Kiwis ready for action after opening ceremony
New Zealand flagbearer Michael Johnson got goosebumps as the crowd erupted when he led the Kiwis into London's Olympic stadium for the Paralympics opening ceremony.
Eleven of New Zealand's 24 Paralympians participated in the science-themed opening extravaganza before the crowd of 80,000 yesterday, with the Queen and British scientist Stephen Hawking among those who featured in the three-hour production.
"I'm just so proud, it was amazing leading the team out. I got goosebumps when the crowd erupted when we came in," said Johnson, a 38-year-old tetraplegic shooter from Waiuku who won gold in Athens in 2004 and bronze in Beijing four years ago.
"The lighting and fireworks were amazing. I just didn't know what to expect next."
The ceremony was punctuated by umbrellas, fruit and an airborne golden wheelchair raised the curtain on the biggest-ever Paralympic Games.
Most of the 4200 athletes from more than 160 countries took part in the ceremony, some walking, some rolling, others on crutches, but all wearing smiles.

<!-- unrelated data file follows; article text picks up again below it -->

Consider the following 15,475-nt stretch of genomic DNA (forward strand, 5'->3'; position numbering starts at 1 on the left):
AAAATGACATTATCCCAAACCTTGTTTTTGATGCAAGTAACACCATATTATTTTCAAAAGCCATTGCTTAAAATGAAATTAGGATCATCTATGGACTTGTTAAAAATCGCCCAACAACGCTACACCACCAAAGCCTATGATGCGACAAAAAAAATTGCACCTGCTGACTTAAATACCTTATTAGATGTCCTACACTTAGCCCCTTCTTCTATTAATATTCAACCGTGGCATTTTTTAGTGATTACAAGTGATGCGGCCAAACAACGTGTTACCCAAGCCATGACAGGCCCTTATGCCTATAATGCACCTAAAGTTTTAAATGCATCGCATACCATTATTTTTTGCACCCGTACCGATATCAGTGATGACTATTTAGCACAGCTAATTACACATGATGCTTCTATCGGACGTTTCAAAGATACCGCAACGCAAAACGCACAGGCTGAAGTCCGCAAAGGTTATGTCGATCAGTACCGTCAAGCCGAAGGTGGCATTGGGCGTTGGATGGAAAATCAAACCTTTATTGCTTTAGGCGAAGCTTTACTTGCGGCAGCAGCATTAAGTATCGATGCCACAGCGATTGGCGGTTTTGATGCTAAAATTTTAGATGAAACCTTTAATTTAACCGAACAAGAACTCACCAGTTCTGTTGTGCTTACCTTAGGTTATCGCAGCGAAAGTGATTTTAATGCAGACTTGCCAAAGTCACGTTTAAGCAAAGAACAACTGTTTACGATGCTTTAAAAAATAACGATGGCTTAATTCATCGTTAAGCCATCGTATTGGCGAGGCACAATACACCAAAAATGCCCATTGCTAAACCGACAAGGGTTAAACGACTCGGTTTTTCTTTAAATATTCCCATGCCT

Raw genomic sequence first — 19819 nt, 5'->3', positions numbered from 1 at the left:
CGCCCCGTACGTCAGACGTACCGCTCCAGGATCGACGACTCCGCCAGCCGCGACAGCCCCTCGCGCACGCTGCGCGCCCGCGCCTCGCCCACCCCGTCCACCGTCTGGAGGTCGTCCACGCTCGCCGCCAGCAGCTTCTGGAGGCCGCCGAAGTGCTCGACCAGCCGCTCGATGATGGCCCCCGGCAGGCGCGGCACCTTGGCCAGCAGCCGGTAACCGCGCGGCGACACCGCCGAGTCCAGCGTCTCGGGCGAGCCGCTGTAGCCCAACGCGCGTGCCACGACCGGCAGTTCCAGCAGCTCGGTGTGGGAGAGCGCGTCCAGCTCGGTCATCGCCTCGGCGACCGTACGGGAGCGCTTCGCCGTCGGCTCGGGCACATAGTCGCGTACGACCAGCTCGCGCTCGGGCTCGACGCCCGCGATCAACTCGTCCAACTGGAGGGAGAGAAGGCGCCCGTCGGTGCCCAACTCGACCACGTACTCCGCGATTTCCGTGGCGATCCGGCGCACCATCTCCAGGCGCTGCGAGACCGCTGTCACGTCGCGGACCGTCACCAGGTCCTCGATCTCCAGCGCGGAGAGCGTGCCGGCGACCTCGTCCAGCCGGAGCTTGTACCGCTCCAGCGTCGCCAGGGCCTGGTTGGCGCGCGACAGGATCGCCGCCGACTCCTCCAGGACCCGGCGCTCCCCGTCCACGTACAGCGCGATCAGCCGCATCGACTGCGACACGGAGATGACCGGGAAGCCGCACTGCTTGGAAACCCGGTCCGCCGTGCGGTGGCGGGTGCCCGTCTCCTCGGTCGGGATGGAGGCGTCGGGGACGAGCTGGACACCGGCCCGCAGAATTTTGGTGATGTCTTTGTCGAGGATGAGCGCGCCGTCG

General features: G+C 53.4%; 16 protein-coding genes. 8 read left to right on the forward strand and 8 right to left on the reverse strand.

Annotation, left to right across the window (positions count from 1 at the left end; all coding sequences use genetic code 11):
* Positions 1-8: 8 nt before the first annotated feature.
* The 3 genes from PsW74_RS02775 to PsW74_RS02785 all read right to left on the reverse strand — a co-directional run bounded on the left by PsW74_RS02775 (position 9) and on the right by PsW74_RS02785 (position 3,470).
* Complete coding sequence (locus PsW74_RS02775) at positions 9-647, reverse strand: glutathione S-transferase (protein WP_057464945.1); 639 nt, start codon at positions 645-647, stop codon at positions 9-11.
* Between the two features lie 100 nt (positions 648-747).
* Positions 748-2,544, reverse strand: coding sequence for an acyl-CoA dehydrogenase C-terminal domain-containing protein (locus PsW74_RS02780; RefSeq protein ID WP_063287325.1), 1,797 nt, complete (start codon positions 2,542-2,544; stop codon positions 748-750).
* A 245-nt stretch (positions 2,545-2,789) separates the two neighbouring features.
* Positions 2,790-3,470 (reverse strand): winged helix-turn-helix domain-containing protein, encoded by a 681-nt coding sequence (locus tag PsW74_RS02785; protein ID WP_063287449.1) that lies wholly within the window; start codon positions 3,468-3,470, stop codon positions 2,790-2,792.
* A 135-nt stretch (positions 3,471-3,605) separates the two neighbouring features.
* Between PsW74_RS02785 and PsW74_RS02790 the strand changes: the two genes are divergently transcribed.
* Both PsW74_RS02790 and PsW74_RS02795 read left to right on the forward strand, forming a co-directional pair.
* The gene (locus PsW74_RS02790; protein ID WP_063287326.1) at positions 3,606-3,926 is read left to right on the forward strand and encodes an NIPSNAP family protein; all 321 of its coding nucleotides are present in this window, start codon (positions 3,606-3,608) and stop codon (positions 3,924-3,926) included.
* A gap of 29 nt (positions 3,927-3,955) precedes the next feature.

The Queen declared the Games open, but Hawking was quick to steal the show with an inspirational reading, referencing "the dawn of civilisation".
Diagnosed with motor neurone disease at the age of 21, the physicist's work tied in with themes of the ceremony which included a re-creation of The Big Bang theory.
"We hadn't paid too much attention to what the opening ceremony would be or would look like, but it does signify for the athletes the start of the reason they're actually here," said New Zealand team chef de mission Duane Kale.
"We had a few athletes who marched, enough to muster a good number and a bit of colour, but many of them marched and went straight back to the village [because of looming competition]. Roll on tomorrow."
Four of the New Zealand team started competition overnight with most of the team in action from the second day later tonight, which was why only 11 athletes decided to take part in the opening festivities.
- © Fairfax NZ News